After the walkout, The Tenth Inning focuses on the industry’s efforts to recover from a 20% drop in attendance in 1995. Cal Ripken helps, as does the Yankees’ dominance under Joe Torre (this last inspiring equal parts love and hate), and of course, the Mark McGwire-Sammy Sosa home run race of 1998 generates unprecedented interest and revenues, as well as a seething rage in Barry Bonds, whose “outsized talent and… outsized baggage” make him the documentary’s go-to example of what’s wrong with baseball, compared repeatedly to “great” sportsmen like Ken Griffey, Jr., Derek Jeter, and Ichiro.
The Tenth Inning‘s second part invokes 9/11 as yet another impetus, for another kind of recovery, for which baseball serves as a “welcome distraction.” Even as doping is exposed during the 2000s, David narrates, “Through it all, the game continued to astonish, to rise above its own scandals, and to reflect in good times and bad, complicated country that had created it.” Such soaring language is typical of Burns’ documentaries. (Let’s agree that the images of the game, as Early says, provide their own poetry, and don’t need such clumsy efforts to inflate.)
In fact, baseball’s capacity to “distract”—to enthrall and bedazzle and inspire—is illustrated throughout The Tenth Inning, in long minutes devoted to memorable playoff games (some TV footage running unencumbered by extra music or instructional voiceover). These sequences remind you why you watch baseball, why it’s so alive when it’s live. When at last Jose Canseco publishes Juiced in 2005 (the film doesn’t name the book, and observes Canseco from something of a distance), the game changes again, as reporters and others remember the Androstenedione spotted by journalist Steve Wilstein in McGwire’s locker back in 1998.
The documentary underlines that Wilstein was roundly “vilified” for his efforts to investigate and expose the problem everyone could see in front of them. As Bob Costas puts it, the experts and fans (and owners and managers) so attentive to every detail of players’ swings and throwing motions made a choice to not see steroids and other performance-enhancing drugs: “They didn’t notice a damn thing when guys showed up looking like they’d been inflated with bicycle pumps.” By the time the Mitchell Report is published in 2007 (an event noted exceedingly briefly here), so many horses are out of the barn that those fans invested in baseball history can’t possibly reconcile the numbers, the performances, the loss of trust.
Howard Bryant, author of The Last Hero: The Life of Henry Aaron, lays out the dilemma embodied by Bonds as he pursued Aaron’s home runs record in 2007. Even as fans boo and cheer, as Selig and Aaron avoid direct contact with the toxic Bonds, the countdown keeps on. When Bonds hits his 756th home run, then insists, “The record is not tainted, at all, period,” Bryant says, “I felt nothing.” Troubled by this, he laments “all that had been lost.” And he goes on to ask,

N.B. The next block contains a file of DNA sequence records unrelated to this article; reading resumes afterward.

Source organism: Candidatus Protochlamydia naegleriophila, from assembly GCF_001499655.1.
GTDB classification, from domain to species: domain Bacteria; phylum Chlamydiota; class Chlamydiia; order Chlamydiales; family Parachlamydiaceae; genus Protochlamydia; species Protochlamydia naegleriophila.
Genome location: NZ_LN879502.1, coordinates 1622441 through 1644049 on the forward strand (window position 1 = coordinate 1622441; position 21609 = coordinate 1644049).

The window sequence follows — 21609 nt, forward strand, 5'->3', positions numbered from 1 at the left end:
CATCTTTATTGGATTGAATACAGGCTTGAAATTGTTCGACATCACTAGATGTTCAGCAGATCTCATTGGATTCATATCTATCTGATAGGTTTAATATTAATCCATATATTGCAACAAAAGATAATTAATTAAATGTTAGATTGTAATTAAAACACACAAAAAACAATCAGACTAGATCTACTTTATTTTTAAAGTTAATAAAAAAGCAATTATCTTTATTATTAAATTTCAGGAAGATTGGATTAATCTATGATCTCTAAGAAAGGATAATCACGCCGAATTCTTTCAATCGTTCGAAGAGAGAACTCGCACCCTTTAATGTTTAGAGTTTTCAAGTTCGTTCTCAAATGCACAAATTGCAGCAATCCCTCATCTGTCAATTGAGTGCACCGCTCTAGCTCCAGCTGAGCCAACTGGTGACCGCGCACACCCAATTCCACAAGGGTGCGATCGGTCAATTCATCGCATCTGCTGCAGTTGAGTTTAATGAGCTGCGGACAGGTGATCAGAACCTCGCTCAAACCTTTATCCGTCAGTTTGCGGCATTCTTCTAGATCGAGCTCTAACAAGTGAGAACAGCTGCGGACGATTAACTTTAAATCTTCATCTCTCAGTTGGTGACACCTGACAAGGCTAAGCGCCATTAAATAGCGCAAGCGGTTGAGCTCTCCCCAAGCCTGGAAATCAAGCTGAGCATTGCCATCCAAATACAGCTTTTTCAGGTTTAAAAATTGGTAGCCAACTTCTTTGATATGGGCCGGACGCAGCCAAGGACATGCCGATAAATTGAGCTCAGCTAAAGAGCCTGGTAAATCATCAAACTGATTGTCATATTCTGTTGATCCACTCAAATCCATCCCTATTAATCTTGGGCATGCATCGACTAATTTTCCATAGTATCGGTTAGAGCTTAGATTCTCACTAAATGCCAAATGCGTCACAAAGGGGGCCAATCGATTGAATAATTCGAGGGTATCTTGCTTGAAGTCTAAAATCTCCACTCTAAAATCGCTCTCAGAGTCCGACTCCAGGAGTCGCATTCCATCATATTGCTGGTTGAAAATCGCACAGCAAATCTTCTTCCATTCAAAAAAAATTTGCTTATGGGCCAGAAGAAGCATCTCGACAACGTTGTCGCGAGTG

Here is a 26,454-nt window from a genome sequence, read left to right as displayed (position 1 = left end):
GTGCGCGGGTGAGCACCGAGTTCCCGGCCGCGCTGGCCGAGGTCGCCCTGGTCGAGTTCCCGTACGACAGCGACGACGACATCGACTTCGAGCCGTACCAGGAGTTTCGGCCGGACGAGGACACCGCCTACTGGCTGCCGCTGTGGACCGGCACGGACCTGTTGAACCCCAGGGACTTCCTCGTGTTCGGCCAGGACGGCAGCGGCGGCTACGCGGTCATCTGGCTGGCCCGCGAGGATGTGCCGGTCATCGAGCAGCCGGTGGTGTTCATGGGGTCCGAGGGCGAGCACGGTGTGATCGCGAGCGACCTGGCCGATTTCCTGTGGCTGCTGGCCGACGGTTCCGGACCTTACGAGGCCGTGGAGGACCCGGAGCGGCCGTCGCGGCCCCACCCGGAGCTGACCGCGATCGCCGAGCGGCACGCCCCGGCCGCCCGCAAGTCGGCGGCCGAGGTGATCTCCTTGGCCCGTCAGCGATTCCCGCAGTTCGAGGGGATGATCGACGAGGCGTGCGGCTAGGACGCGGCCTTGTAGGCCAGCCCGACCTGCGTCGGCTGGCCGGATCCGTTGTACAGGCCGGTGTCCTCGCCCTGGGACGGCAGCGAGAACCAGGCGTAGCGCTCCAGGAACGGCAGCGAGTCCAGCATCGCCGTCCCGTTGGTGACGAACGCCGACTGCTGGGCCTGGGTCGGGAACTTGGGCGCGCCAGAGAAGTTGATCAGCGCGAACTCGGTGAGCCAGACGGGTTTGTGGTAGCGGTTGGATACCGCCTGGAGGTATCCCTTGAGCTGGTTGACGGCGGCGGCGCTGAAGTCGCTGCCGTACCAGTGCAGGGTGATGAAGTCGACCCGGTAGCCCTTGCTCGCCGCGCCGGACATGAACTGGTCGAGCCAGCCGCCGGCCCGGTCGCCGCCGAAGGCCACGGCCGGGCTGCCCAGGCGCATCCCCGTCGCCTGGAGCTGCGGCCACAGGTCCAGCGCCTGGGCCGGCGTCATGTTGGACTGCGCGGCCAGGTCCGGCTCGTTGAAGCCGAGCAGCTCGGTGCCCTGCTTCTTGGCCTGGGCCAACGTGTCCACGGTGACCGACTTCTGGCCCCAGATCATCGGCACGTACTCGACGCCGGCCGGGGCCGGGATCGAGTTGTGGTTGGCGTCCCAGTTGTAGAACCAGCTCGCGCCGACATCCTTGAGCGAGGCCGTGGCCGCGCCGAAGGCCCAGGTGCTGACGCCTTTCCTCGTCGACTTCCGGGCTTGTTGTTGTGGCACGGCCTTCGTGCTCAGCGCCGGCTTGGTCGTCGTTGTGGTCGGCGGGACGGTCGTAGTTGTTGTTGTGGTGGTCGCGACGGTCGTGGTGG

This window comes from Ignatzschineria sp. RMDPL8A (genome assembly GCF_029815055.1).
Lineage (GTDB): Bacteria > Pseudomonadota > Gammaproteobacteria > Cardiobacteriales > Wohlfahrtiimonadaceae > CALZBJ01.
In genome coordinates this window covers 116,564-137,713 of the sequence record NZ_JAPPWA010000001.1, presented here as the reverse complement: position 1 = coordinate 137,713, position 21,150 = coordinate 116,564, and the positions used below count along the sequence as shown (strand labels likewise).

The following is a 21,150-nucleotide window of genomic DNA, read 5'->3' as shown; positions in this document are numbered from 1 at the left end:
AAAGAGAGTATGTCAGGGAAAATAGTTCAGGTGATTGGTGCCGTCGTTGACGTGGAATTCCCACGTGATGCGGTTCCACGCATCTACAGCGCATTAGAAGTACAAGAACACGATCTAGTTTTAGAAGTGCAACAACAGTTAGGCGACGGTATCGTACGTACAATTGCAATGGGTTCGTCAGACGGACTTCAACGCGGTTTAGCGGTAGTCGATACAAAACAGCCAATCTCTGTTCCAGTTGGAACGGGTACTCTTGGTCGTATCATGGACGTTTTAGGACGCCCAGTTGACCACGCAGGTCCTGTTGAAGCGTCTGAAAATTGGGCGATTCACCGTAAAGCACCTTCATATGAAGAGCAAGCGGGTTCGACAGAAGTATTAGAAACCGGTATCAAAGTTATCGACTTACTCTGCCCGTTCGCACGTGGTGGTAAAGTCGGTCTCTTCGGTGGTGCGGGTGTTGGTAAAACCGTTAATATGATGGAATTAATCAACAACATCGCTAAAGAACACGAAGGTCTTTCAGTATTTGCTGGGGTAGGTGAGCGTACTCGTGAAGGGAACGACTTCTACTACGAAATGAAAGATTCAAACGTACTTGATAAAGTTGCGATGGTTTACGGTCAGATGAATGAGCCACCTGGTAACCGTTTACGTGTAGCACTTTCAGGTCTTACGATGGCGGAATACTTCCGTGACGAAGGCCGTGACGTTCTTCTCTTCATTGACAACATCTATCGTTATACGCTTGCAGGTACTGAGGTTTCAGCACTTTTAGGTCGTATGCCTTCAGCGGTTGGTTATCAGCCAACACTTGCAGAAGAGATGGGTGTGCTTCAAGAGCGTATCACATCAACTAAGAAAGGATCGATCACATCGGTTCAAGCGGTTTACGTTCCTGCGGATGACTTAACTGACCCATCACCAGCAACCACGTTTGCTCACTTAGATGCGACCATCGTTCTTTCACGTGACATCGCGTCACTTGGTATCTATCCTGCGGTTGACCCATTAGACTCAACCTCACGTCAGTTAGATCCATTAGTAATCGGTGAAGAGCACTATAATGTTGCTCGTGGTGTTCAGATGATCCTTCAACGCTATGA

Is it possible to have a renaissance and a calamity at the same time? It all depends on what your barometer is, what is your measure? If your measure is money and only money, then yeah, it’s possible, because people in this game made more money than ever. But if your barometer is something more than that, if your barometer is integrity, is in having people look at you and believing in your sport, not just going to the game, but believing in your sport, then it’s not possible.
Bryant isn’t talking about a loss of innocence, or draping baseball in a nostalgic gauze, as The Tenth Inning tends to do. And of course, few fans or scholars would pretend that baseball has ever been a wholly pure enterprise, that other types of cheating have not afflicted it over its long history. “Believing in your sport,” though, is a different problem. It’s not that the sport can’t recover, that plays can’t be made, that the game can’t thrill and enchant fans again… and again.
What’s at stake here, in this desire for belief, is structure—political, moral, and, too odiously and obviously, financial. If players like Bonds (or even Roger Clemons, who gets off easy in The Tenth Inning, with a few shots of him pitching and just a nod to his association with Brian McNamee) bear the burden of “all that has been lost,” if managers and owners, journalists and consumers don’t take visible, substantive responsibility as well, that corrupt and corrupting structure remains in place. And it makes the “beautiful thing” all the more precious and all the more precarious.